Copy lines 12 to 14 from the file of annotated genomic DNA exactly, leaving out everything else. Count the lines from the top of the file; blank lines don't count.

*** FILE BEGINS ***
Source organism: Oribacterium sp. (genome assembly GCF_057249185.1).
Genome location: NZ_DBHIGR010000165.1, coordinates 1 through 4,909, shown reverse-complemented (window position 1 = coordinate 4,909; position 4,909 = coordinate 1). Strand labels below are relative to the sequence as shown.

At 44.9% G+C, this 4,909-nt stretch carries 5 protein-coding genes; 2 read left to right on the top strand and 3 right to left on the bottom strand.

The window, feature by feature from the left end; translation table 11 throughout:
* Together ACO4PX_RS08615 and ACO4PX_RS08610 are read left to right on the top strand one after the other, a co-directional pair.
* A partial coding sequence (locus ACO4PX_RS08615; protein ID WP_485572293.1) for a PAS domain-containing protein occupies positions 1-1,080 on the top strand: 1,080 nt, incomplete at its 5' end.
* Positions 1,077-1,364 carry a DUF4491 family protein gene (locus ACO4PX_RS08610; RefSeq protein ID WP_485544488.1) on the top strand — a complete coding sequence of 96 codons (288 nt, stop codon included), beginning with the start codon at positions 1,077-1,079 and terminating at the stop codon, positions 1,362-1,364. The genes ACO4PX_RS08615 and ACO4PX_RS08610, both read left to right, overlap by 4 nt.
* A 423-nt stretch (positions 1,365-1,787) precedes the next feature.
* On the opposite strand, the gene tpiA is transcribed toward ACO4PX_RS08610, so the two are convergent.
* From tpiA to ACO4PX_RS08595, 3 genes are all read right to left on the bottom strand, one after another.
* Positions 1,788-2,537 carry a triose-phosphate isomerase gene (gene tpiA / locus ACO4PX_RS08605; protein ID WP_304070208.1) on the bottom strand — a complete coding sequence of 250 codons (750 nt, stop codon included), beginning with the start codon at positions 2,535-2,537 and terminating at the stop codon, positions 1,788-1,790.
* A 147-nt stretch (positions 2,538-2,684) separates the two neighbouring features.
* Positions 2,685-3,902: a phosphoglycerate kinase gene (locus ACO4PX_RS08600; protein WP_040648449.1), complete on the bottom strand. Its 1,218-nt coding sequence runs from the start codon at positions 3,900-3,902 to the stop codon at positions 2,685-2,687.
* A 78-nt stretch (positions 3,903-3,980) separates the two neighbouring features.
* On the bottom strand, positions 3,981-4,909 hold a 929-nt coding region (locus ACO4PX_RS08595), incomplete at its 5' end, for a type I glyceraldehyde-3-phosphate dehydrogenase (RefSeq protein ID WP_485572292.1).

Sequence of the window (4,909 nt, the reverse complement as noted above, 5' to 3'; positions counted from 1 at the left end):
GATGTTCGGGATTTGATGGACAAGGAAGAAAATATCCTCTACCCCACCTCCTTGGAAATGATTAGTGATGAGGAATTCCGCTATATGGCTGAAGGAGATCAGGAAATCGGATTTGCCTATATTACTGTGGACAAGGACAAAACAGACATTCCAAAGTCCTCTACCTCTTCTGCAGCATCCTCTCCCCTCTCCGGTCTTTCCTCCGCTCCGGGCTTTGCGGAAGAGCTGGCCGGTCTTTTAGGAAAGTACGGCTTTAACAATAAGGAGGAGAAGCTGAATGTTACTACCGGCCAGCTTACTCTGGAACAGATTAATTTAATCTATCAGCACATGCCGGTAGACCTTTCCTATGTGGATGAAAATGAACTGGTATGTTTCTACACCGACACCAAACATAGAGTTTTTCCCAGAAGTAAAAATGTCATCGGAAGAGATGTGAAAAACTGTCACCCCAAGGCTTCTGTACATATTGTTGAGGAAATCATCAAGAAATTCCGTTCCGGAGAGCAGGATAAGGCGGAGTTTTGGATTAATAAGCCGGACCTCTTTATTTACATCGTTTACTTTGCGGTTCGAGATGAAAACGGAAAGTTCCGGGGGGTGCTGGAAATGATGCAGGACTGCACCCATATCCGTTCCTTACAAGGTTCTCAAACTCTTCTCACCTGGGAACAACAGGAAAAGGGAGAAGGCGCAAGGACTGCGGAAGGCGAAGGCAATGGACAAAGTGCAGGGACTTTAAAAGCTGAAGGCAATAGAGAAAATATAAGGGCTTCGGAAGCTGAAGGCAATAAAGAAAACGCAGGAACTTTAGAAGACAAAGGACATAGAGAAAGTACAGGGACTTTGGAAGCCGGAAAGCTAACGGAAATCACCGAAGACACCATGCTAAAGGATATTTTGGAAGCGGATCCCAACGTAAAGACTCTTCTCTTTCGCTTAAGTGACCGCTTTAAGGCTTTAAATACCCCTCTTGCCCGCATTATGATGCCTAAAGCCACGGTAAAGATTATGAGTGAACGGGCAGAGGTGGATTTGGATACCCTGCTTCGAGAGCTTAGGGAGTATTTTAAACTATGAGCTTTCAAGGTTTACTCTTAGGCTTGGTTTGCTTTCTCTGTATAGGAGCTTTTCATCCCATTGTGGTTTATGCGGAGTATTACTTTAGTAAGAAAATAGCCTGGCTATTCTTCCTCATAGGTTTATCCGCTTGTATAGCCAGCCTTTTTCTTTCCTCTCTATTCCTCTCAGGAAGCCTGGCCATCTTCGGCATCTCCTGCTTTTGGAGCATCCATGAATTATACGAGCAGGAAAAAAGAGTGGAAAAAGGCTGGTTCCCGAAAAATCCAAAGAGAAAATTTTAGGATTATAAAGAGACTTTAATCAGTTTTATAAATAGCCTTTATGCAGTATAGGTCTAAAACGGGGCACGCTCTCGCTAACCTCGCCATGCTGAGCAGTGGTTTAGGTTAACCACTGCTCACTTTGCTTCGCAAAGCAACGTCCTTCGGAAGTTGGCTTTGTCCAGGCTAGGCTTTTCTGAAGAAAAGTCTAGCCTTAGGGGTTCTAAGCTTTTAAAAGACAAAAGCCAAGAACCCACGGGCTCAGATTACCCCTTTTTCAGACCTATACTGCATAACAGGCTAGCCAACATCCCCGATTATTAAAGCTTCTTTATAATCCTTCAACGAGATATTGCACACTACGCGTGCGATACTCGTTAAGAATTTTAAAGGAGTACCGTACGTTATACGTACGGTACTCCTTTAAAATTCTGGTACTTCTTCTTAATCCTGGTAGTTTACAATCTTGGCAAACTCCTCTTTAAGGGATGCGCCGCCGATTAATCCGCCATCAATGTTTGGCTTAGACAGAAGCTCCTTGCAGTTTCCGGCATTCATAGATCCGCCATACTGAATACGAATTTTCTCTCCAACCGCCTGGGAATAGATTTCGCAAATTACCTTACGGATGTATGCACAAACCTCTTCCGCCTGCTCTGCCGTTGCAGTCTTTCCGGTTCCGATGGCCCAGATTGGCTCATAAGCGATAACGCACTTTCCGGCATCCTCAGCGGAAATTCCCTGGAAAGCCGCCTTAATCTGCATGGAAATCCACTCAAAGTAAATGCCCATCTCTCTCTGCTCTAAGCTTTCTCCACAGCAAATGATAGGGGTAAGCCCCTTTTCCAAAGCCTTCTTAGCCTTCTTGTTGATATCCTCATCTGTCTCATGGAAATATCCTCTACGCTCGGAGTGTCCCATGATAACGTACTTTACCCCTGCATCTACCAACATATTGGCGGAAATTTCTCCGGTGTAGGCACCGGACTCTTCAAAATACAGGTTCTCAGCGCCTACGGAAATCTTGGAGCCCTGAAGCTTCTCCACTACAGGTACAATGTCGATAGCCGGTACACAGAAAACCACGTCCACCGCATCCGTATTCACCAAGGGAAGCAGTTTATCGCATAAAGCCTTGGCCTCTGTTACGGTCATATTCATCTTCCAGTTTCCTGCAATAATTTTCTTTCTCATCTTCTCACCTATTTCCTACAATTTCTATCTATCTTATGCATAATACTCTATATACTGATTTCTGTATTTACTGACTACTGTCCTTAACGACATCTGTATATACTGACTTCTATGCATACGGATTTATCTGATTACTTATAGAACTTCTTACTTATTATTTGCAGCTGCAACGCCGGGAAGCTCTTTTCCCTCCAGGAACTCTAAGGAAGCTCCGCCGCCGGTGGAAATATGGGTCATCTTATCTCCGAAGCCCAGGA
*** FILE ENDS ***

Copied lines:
* A 147-nt stretch (positions 2,538-2,684) separates the two neighbouring features.
* Positions 2,685-3,902: a phosphoglycerate kinase gene (locus ACO4PX_RS08600; protein WP_040648449.1), complete on the bottom strand. Its 1,218-nt coding sequence runs from the start codon at positions 3,900-3,902 to the stop codon at positions 2,685-2,687.
* A 78-nt stretch (positions 3,903-3,980) separates the two neighbouring features.